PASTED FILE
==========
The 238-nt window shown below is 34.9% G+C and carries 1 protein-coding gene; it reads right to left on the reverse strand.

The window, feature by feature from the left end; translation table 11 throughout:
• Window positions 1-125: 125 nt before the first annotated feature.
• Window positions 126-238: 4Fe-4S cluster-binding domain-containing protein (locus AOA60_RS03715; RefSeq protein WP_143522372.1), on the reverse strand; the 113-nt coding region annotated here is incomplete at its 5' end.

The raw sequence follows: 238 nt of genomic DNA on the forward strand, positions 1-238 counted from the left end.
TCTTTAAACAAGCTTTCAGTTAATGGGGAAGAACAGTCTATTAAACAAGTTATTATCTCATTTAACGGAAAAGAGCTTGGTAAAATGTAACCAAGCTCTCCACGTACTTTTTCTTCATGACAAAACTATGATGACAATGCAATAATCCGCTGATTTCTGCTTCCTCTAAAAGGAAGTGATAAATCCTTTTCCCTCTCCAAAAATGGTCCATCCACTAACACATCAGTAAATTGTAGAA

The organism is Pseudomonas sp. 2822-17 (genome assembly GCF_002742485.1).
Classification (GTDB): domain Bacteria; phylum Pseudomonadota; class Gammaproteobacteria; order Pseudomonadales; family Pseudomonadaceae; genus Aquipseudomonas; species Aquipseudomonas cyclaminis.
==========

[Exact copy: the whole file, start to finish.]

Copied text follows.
The 238-nt window shown below is 34.9% G+C and carries 1 protein-coding gene; it reads right to left on the reverse strand.

The window, feature by feature from the left end; translation table 11 throughout:
• Window positions 1-125: 125 nt before the first annotated feature.
• Window positions 126-238: 4Fe-4S cluster-binding domain-containing protein (locus AOA60_RS03715; RefSeq protein WP_143522372.1), on the reverse strand; the 113-nt coding region annotated here is incomplete at its 5' end.

The raw sequence follows: 238 nt of genomic DNA on the forward strand, positions 1-238 counted from the left end.
TCTTTAAACAAGCTTTCAGTTAATGGGGAAGAACAGTCTATTAAACAAGTTATTATCTCATTTAACGGAAAAGAGCTTGGTAAAATGTAACCAAGCTCTCCACGTACTTTTTCTTCATGACAAAACTATGATGACAATGCAATAATCCGCTGATTTCTGCTTCCTCTAAAAGGAAGTGATAAATCCTTTTCCCTCTCCAAAAATGGTCCATCCACTAACACATCAGTAAATTGTAGAA

The organism is Pseudomonas sp. 2822-17 (genome assembly GCF_002742485.1).
Classification (GTDB): domain Bacteria; phylum Pseudomonadota; class Gammaproteobacteria; order Pseudomonadales; family Pseudomonadaceae; genus Aquipseudomonas; species Aquipseudomonas cyclaminis.